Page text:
However, optimum performance from a normally operating sewing machine is only possible under four conditions:
• The operator must come to terms with the machine.
• Someone (preferably the operator) should perform routine maintenance on the machine.
• The operator should know where the external adjustments are located, and how and in what circumstances they are used.
• The operator should know how the various threads and materials affect sewing machine operation, and should apply this knowledge routinely.
When these four conditions are fulfilled, a sewing machine will not appear to malfunction unless there is something truly wrong with it.
Finally, even a well used and cared for sewing machine may experience cumulative wear to a point at which internal adjustments or new parts are needed. When this occurs, you may trade the machine in a new one, or on a new used one, or call a repairman or analyze and correct the problem yourself. Which of these choices you decide upon depends upon many factors, not all of which are within the scope of this guide. If you consider the machine worth repairing, the choice to be made is essentially the same one you make when deciding whether to call a plumber to repair a leaking faucet, or repair it yourself. Do you repair your own leaky plumbing? Do you tune up your own car? Do you do the maintenance and minor repairs on your lawnmower? Do you replace broken windows yourself? If you do all of these things, the premise of this guide is that you can make the internal adjustments on your own machine, and in 95% of cases you can make repairs.
We can make the above statement because, apart from electronic controls that have replaced manual controls, there has been no radical departure in sewing machine mechanisms in over 30 years. Even the advent of the zig-zag machines made only slight changes in basic sewing mechanisms. When compared to the mechanisms of many other machines (electric typewriters, for example), the sewing machine mechanisms are straightforward and simple, with most of them being easily accessible and highly visible. In this guide we provide adjustment, repair and technical data on a variety of models of four name-brand machines, preluded in the first three sections by general adjustment and repair information which could be applied in a common sense way to most of the sewing machines that you might encounter. In Section 3 we will discuss maintenance, repair and adjustment from the viewpoint of the repairman, as it would apply to a representative cross-section of machines currently in use. In the sections that follow Section 3, we will outline specific maintenance, repair and adjustment procedures for a limited number of models of machines manufactured by and bearing the various brand names of the following companies:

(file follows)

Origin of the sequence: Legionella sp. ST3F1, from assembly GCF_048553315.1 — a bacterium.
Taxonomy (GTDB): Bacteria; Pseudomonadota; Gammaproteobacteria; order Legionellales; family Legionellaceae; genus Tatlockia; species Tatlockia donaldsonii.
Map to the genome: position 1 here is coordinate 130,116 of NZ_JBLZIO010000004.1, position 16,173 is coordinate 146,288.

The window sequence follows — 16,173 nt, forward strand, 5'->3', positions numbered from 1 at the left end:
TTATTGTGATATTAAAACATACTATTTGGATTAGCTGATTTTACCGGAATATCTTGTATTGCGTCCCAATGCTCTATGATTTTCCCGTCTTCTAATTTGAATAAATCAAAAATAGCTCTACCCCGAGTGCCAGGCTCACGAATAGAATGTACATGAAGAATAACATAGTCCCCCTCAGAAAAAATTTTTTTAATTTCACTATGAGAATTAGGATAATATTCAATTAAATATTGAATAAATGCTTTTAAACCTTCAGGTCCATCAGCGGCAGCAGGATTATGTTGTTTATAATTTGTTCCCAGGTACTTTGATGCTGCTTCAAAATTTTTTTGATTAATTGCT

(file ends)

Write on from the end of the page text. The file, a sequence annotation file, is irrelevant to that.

• Section 4: Pfaff
• Section 5: White
• Section 6: Janome / New Home
• Section 7: Brother
To aid in compiling this information, all of these companies have provided us with technical manuals, and in some cases, parts lists, which are duplicates of those used by professional service men. So that the professionally-oriented data from the manuals might be clarified for layman-readers, substantial portions of it have been rewritten, and then submitted to the technical departments of the various companies to be read for accuracy.The best way to read the guide is to read the first three sections in detail, then use the later sections on specific models as a sort of reference guide. If you can’t find your particular brand or model in the later sections, it’s a good bet that if you apply the general principles found in the first three sections, together with the information on a model that's somewhat similar to yours, you will arrive at a viable repair procedure. In so doing, you will achieve the satisfaction reserved for the most intrepid breed of all—the great American do-it-yourselfer.
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Monday, 2009-04-27 0:47